Hi! I'm Dane Carlson, and welcome to the Business Opportunities Weblog. I've been publishing this website, by myself, and sometimes with the help of others for over twelve years now. You'll notice two things about this site right away:
What does it take to make your basic laboratory coat great? It takes Laboratory Style Initiative. They specialize in lab coats, and the people who wear them.
I recently asked the founder, Elaine Tanhehco, a few questions about her business.
Tell us a little about Laboratory Style Initiative.
Laboratory Style Initiative produces high-end lab coats for women. You could call us a boutique lab coat company. Our lab coats feature truly unique, stylish details, such as welt pockets, pleated collars and split cuffs. We’ve heard many times that we should branch out into designing women’s outerwear! Though our styles are distinctive, they are thoroughly professional and respect the tradition of the white coat.
What inspired you to start a lab coat business?
I love science and I love fashion. Unfortunately, these entities are usually mutually exclusive. Even though lab coats mainly have a protective function, it is also part of one’s public uniform. As a scientist, I was tired of looking sloppy in cheaply made, shapeless lab coats whenever I had to give a talk or meet a client in the lab, and knew that other women in science in medicine had the same problem. For fun, I had been reading books about the business of fashion and sketching designs, thinking I might want to start a line of dresses. However, in the back of my mind, I knew there was little chance that my sketches would ever see the light of day. Then I realized by combining my love of design with my background in science to create a new type of lab coat, I could express my creativity in a way that was more manageable and less daunting than starting a fashion line from scratch. I wanted to give women a choice to help them look and feel sophisticated, confident, and in-control.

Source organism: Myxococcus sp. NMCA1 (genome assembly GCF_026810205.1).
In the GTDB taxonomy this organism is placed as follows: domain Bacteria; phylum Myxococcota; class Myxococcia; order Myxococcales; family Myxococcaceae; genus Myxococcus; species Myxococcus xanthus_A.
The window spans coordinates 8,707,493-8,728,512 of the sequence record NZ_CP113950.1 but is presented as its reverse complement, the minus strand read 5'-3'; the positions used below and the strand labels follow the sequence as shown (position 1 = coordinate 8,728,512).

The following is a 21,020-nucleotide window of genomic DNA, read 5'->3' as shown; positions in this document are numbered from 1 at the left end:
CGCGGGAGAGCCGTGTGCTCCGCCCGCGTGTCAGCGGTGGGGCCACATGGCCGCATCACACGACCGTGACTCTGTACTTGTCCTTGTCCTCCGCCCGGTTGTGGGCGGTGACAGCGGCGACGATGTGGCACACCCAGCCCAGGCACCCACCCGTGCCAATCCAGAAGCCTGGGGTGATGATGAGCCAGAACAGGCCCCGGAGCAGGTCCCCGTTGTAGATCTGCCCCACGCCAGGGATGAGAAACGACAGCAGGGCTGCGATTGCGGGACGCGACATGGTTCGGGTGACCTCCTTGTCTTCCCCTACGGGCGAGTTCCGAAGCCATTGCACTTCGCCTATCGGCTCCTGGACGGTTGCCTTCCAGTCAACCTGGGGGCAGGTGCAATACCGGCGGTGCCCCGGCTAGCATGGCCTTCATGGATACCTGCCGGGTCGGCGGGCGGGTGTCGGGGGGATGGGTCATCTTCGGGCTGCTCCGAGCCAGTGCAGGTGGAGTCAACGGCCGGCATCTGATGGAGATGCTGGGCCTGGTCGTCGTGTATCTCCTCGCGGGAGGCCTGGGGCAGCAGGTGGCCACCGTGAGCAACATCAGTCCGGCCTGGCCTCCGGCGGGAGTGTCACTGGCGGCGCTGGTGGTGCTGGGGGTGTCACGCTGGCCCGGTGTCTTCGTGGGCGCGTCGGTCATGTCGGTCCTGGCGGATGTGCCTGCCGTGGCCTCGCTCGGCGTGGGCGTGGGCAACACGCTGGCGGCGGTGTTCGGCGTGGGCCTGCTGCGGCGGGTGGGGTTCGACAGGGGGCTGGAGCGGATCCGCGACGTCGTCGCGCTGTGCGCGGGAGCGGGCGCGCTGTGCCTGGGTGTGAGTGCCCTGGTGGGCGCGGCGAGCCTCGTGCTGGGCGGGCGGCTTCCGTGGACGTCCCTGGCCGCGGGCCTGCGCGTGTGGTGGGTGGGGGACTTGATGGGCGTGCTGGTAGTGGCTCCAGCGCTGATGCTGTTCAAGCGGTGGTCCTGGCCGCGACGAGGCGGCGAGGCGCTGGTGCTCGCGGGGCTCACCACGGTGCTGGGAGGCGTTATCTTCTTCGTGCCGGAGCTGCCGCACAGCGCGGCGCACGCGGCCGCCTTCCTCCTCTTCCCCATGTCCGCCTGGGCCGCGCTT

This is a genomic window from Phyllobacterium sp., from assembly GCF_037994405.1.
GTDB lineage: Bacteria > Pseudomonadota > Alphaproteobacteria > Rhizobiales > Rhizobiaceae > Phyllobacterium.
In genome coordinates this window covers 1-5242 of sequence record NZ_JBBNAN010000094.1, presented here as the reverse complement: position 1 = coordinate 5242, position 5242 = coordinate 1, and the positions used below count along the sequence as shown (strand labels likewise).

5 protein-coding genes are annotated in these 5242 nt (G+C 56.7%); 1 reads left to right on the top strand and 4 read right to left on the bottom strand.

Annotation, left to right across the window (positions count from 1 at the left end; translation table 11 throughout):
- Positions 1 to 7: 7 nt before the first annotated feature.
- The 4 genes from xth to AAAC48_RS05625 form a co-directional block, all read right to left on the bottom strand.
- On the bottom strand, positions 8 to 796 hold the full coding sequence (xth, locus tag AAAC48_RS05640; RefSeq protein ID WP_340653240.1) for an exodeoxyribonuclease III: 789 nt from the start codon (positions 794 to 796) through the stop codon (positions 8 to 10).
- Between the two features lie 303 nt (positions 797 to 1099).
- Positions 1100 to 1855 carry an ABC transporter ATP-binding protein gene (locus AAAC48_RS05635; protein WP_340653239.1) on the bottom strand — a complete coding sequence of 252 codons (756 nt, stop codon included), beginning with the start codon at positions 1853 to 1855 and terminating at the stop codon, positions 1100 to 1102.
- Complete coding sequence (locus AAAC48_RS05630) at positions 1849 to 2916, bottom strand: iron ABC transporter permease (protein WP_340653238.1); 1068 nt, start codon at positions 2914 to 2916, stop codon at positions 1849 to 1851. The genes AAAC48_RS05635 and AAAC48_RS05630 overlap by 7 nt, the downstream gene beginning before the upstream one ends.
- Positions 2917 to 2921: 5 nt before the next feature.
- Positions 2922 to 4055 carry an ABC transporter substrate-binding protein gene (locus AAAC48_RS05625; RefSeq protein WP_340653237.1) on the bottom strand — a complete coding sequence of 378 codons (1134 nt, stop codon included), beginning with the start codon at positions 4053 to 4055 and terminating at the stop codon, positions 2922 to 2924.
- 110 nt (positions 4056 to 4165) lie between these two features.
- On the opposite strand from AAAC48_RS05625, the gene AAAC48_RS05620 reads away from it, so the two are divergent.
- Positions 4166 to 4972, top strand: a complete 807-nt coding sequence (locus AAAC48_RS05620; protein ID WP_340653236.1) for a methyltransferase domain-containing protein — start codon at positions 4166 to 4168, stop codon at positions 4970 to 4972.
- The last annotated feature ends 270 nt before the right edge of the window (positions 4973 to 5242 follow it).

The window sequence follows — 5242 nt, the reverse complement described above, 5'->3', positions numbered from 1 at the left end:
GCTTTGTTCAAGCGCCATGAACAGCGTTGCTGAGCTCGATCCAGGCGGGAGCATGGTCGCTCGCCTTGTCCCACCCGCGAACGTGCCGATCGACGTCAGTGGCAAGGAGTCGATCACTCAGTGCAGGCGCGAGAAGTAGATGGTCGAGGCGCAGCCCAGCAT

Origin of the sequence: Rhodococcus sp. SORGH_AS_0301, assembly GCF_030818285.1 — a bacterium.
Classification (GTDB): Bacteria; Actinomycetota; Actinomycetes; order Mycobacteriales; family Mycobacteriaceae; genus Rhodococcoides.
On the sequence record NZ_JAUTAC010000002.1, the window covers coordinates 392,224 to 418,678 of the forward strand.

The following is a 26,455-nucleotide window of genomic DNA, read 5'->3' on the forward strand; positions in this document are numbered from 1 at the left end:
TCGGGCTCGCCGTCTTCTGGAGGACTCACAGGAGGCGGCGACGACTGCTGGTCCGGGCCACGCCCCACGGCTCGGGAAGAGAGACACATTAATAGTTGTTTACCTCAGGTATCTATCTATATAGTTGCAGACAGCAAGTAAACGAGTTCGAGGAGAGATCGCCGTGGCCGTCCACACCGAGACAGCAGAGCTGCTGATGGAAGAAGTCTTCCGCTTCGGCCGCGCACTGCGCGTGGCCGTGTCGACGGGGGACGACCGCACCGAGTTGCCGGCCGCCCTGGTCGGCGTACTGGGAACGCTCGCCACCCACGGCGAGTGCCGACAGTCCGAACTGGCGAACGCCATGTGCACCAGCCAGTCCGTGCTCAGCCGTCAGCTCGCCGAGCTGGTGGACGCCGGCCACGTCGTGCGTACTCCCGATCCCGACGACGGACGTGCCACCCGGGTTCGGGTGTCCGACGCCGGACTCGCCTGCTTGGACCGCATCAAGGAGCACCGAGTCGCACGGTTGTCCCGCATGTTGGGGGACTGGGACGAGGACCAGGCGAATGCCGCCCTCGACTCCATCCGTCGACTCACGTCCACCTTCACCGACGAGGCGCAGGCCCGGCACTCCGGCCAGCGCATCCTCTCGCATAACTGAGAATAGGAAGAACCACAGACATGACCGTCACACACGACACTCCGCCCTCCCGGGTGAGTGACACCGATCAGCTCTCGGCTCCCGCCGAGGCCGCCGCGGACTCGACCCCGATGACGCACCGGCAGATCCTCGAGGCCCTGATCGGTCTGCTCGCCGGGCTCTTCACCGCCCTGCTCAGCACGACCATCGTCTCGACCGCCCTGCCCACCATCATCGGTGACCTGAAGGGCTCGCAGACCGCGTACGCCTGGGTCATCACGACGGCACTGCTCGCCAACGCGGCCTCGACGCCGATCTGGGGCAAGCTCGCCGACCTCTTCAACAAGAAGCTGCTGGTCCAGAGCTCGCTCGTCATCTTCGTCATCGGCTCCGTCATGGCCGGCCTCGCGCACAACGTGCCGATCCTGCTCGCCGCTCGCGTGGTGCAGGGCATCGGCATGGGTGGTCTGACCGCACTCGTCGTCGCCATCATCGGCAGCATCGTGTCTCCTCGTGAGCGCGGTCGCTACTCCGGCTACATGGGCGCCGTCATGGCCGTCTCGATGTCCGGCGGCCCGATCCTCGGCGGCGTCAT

With no experience in apparel or ecommerce, you must have had to learn on your feet. What was the startup process like for you?
The start up process was probably the most frustrating experience of my life, and this was after years of lab research (which can be a very hit or miss endeavor) and co-founding a previous business. Despite trying my best to research all avenues, I still made many mistakes from working with the wrong people for too long to underestimating the randomness of apparel manufacturing. It took over two years and re-starting with several contractors to produce my styles. Then once I had product ready to sell, I had to wade through the business aspects of retail from setting up a website to marketing. My time was spent reading, asking, testing and trying (and trying, and trying). My belief in our beautiful and unique products kept me going. I’m still learning as things progress, and have learned to accept and enjoy the process for all its bumps and warts. Nothing worthwhile comes without a little pain!
What separates you from the competition?
Our innovative lab coat designs set up apart from any other lab coat available on the market. For example, our “Iris” style features a clever double collar, while our “Marie” coat has pleated pockets and a back yoke with a button tab. The details are distinctive enough to make a clear statement but are still completely professional. They appeal to women who enjoy reading Vogue magazine and follow runway trends, as well as those with more conservative tastes. The lab coats are made of a comfortable yet substantial twill for a crisp appearance, and are accented with marbleized buttons to do the designs justice. The patterns for our lab coats were engineered by a patternmaker with over 20 years experience in everything from uniforms to couture, and are incredibly complex. Aside from her skillfulness in translating ideas into actual garments, her expertise in fitting a woman’s body can be seen in the slimmer armholes, curved panels and sculpted shoulders of our lab coats. Our lab coats are also proudly designed and constructed in the U.S.A.